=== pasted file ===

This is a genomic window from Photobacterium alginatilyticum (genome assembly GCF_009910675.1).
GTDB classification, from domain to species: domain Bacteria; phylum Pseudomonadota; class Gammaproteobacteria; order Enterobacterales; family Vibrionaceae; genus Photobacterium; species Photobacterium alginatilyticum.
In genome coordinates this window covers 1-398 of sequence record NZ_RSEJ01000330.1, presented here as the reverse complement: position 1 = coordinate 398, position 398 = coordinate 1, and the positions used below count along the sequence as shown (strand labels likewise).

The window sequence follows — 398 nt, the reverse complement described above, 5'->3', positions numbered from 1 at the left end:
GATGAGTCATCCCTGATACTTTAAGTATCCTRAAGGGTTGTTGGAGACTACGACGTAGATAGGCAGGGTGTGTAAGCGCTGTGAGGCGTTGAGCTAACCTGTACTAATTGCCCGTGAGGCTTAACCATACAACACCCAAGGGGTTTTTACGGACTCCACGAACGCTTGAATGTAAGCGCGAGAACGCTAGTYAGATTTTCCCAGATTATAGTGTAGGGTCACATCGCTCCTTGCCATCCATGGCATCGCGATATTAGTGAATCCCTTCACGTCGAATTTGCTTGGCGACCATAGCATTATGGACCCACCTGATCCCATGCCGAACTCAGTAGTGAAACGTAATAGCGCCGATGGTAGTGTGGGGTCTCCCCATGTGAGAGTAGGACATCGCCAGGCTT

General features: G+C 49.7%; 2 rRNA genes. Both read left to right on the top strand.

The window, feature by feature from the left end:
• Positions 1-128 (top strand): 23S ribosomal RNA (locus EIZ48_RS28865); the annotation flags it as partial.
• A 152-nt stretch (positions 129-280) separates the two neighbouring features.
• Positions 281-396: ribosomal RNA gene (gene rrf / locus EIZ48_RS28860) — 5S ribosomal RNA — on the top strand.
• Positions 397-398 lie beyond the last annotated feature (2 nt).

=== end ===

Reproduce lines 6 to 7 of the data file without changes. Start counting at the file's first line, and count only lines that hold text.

General features: G+C 49.7%; 2 rRNA genes. Both read left to right on the top strand.

The window, feature by feature from the left end: